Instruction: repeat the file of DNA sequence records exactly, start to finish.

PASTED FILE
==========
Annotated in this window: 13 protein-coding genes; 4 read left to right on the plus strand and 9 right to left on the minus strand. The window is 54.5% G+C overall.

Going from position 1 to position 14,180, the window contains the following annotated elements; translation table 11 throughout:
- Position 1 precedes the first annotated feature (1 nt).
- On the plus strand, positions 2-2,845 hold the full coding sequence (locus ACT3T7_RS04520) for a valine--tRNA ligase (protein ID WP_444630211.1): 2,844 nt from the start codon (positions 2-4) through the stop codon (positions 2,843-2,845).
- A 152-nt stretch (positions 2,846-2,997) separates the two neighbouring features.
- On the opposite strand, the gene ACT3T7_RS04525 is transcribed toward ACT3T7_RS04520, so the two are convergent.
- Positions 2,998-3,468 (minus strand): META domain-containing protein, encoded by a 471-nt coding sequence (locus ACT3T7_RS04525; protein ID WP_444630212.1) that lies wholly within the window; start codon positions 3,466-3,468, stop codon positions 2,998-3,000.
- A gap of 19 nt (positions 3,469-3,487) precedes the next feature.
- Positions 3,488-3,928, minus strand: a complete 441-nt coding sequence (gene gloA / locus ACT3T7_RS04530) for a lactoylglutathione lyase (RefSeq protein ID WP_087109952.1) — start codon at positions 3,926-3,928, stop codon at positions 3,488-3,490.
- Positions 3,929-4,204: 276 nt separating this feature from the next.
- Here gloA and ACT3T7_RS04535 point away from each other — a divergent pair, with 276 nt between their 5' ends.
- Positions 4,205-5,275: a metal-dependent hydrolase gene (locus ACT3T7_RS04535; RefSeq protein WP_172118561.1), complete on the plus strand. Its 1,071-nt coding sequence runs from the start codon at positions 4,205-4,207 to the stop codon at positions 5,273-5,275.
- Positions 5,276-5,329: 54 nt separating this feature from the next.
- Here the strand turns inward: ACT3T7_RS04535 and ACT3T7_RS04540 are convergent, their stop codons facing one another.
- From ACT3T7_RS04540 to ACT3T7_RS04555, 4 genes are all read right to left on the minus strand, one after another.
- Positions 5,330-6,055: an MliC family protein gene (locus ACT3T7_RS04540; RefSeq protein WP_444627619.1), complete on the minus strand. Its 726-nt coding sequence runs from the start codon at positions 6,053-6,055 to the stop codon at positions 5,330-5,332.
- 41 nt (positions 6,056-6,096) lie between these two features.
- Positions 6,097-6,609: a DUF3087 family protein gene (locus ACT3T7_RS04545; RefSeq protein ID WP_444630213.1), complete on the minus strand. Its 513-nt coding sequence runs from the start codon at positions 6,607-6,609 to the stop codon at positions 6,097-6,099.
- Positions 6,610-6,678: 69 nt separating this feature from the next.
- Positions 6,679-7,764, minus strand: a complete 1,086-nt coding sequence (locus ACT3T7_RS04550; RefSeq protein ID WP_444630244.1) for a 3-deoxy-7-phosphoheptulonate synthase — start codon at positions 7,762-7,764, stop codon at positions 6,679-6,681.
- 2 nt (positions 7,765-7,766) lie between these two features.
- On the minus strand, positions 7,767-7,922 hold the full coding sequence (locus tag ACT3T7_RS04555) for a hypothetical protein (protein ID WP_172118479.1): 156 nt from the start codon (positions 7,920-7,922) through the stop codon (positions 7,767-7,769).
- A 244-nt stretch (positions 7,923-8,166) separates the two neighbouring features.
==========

Annotated in this window: 13 protein-coding genes; 4 read left to right on the plus strand and 9 right to left on the minus strand. The window is 54.5% G+C overall.

Going from position 1 to position 14,180, the window contains the following annotated elements; translation table 11 throughout:
- Position 1 precedes the first annotated feature (1 nt).
- On the plus strand, positions 2-2,845 hold the full coding sequence (locus ACT3T7_RS04520) for a valine--tRNA ligase (protein ID WP_444630211.1): 2,844 nt from the start codon (positions 2-4) through the stop codon (positions 2,843-2,845).
- A 152-nt stretch (positions 2,846-2,997) separates the two neighbouring features.
- On the opposite strand, the gene ACT3T7_RS04525 is transcribed toward ACT3T7_RS04520, so the two are convergent.
- Positions 2,998-3,468 (minus strand): META domain-containing protein, encoded by a 471-nt coding sequence (locus ACT3T7_RS04525; protein ID WP_444630212.1) that lies wholly within the window; start codon positions 3,466-3,468, stop codon positions 2,998-3,000.
- A gap of 19 nt (positions 3,469-3,487) precedes the next feature.
- Positions 3,488-3,928, minus strand: a complete 441-nt coding sequence (gene gloA / locus ACT3T7_RS04530) for a lactoylglutathione lyase (RefSeq protein ID WP_087109952.1) — start codon at positions 3,926-3,928, stop codon at positions 3,488-3,490.
- Positions 3,929-4,204: 276 nt separating this feature from the next.
- Here gloA and ACT3T7_RS04535 point away from each other — a divergent pair, with 276 nt between their 5' ends.
- Positions 4,205-5,275: a metal-dependent hydrolase gene (locus ACT3T7_RS04535; RefSeq protein WP_172118561.1), complete on the plus strand. Its 1,071-nt coding sequence runs from the start codon at positions 4,205-4,207 to the stop codon at positions 5,273-5,275.
- Positions 5,276-5,329: 54 nt separating this feature from the next.
- Here the strand turns inward: ACT3T7_RS04535 and ACT3T7_RS04540 are convergent, their stop codons facing one another.
- From ACT3T7_RS04540 to ACT3T7_RS04555, 4 genes are all read right to left on the minus strand, one after another.
- Positions 5,330-6,055: an MliC family protein gene (locus ACT3T7_RS04540; RefSeq protein WP_444627619.1), complete on the minus strand. Its 726-nt coding sequence runs from the start codon at positions 6,053-6,055 to the stop codon at positions 5,330-5,332.
- 41 nt (positions 6,056-6,096) lie between these two features.
- Positions 6,097-6,609: a DUF3087 family protein gene (locus ACT3T7_RS04545; RefSeq protein ID WP_444630213.1), complete on the minus strand. Its 513-nt coding sequence runs from the start codon at positions 6,607-6,609 to the stop codon at positions 6,097-6,099.
- Positions 6,610-6,678: 69 nt separating this feature from the next.
- Positions 6,679-7,764, minus strand: a complete 1,086-nt coding sequence (locus ACT3T7_RS04550; RefSeq protein ID WP_444630244.1) for a 3-deoxy-7-phosphoheptulonate synthase — start codon at positions 7,762-7,764, stop codon at positions 6,679-6,681.
- 2 nt (positions 7,765-7,766) lie between these two features.
- On the minus strand, positions 7,767-7,922 hold the full coding sequence (locus tag ACT3T7_RS04555) for a hypothetical protein (protein ID WP_172118479.1): 156 nt from the start codon (positions 7,920-7,922) through the stop codon (positions 7,767-7,769).
- A 244-nt stretch (positions 7,923-8,166) separates the two neighbouring features.